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Excellent Reasons to Quit Smoking

You know the facts as you reach for your cigarettes. Perhaps you contemplate them for a moment as you light up. Heart disease, lung cancer, emphysema ... Still, you inhale deeply. All 401 poisons and 43 cancer-causing chemicals.

If the threat of death won't convince you, maybe something else can prompt you to quit smoking: good old-fashioned vanity. In addition to cutting your lifespan, when you smoke, you also hurt one of the most important things we use to judge each other -- our appearance. Here are 10 good reasons to give up the habit. They might not kill you, but they sure don't help your looks.

No. 1: Facial wrinkles:

Forget the beautiful babes who peer from the advertising pages of fashion magazines, tailor-made cigarettes between their fingers. The first thing smoking will not do is give you the eyes and lips of a model. Crows feet and wrinkled cheeks. Vertical lines around your mouth. That's the true picture.

Fact: Smoking reduces the flow of oxygen and nutrients to skin cells by shrinking blood vessels. Say hello to premature wrinkling that is largely irreversible (even if you have the cash and can handle the pain of cosmetic surgery). This one may worry women more than men, but read on.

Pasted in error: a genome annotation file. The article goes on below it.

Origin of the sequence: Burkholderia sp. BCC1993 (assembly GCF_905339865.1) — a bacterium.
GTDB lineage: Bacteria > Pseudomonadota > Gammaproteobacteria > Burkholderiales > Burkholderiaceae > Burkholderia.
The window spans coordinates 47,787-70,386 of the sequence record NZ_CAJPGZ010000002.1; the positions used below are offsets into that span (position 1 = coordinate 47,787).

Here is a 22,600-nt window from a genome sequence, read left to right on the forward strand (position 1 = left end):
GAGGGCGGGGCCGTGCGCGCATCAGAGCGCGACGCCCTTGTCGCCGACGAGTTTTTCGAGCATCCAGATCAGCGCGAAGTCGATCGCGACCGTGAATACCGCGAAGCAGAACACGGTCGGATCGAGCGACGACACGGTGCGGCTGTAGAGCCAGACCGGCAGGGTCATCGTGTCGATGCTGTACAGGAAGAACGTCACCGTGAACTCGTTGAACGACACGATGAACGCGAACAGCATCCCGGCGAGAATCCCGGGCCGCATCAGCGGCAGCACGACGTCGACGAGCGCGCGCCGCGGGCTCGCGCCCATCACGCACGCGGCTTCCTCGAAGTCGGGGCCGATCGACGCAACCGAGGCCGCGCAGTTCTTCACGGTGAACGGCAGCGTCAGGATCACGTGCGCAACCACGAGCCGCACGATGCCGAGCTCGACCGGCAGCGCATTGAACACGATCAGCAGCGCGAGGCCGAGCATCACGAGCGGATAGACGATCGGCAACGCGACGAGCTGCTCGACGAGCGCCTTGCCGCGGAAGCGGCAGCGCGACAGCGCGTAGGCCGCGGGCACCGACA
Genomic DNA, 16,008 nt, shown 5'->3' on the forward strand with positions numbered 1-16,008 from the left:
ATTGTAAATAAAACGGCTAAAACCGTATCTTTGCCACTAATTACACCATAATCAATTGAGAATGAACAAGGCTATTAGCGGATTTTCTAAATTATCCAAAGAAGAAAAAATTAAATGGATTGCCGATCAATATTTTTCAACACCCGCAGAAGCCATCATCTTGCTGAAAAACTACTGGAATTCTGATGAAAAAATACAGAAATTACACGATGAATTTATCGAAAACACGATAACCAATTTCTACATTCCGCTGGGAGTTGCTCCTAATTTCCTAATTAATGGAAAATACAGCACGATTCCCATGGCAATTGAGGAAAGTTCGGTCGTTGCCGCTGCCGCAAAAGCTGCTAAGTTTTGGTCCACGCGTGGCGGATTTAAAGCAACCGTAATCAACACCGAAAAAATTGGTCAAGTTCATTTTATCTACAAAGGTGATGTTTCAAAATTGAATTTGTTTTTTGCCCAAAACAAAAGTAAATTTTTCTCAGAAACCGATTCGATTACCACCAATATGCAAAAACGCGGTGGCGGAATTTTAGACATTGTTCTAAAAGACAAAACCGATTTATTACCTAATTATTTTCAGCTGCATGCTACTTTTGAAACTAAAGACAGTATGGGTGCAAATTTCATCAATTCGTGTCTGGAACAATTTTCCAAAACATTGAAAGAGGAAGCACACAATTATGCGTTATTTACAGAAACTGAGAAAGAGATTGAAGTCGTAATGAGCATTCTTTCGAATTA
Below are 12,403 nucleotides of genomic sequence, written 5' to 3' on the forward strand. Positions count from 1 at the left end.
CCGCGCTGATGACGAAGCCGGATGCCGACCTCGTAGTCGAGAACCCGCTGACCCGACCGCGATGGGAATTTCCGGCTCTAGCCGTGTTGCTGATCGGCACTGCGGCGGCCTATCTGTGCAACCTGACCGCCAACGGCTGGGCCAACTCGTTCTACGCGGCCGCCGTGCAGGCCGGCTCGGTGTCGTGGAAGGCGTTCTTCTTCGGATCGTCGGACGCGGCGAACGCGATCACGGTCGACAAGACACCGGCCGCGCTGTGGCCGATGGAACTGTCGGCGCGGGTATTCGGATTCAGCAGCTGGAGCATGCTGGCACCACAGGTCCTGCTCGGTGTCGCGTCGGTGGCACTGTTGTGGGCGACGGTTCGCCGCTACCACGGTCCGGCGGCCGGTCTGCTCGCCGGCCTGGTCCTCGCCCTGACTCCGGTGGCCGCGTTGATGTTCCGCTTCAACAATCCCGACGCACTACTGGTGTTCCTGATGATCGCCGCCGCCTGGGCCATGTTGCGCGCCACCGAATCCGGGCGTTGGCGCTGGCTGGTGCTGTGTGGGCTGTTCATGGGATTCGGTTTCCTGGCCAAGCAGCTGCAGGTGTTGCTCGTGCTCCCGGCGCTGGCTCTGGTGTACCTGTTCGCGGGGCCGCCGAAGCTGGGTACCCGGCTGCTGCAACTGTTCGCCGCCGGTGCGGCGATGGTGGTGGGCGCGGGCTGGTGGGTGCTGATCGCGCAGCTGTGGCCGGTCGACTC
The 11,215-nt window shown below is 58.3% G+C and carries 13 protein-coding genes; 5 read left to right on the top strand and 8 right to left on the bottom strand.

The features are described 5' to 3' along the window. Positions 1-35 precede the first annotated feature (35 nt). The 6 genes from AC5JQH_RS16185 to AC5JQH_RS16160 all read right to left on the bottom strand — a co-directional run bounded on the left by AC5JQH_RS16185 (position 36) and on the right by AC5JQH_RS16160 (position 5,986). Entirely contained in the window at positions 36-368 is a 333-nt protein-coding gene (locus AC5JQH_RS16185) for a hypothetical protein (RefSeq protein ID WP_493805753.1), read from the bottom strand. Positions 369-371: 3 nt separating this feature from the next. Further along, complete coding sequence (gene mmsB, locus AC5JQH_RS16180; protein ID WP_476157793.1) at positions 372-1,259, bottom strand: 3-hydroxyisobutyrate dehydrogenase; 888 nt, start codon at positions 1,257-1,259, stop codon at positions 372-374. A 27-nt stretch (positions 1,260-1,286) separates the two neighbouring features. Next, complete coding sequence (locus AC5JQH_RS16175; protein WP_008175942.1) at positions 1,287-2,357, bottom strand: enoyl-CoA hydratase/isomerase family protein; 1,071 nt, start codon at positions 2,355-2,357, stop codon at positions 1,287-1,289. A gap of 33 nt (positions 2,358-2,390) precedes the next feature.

No. 2: Impotence:

"Oh, God no! Really? Now that's bad!" says Donovan Hipke, a 26-year-old Web developer in Seattle. He's reacting to the news that if he doesn't defeat his three-year pack-a-day habit, something very near and dear to him may stop working in the future -- not good news for men or women.

Fact: Smoking reduces the blood flow necessary to attain an erection. As many as one in two American men older than 40 have experienced impotence to some degree. Smoking is believed to be one of the main physical causes of erectile dysfunction.

"If smoking ruins your sex life, it seems like a terrible trade-off," says Ryan Harper, a 22-year-old non-smoker who lives in northern California. "How cool can it be to not perform in bed?"

No. 3: Stained teeth, bad breath:

Lips are made for kissing, right? But what if the mouth behind them is filled with stained teeth and bad breath? "As smoking becomes more and more uncommon, people are increasingly sensitive to these things and react negatively to them," says American Lung Association spokesman Edwin Fisher, PhD.

Fact: Particles from cigarette smoke stain teeth brown and yellow, and they trap odor-producing bacteria in your mouth. Gum disease and tooth loss also are common in smokers. Not attractive.

Perhaps additional mouth-related consequences will persuade you to quit the habit. Consider vocal-cord growths and cancer of the mouth, throat, and esophagus are all possibilities if you smoke.

No. 4: You -- and your general vicinity -- stink:

Yes, you really, really do. Maybe you're so used to smoking that you can't tell. Maybe your nasal passages are so damaged that your nose doesn't work properly anyway. But ask a non-smoking friend for an honest answer about the way you, your car, and your home smell. The ugly answer: They all stink. Almost as much as the ashtray you use to stub out your butts.

Fact: Cigarette smoke has an unpleasant odor that lingers on everything from skin and hair to clothing and curtains. The scent does not turn on friends and lovers.


No. 5: Brittle bones: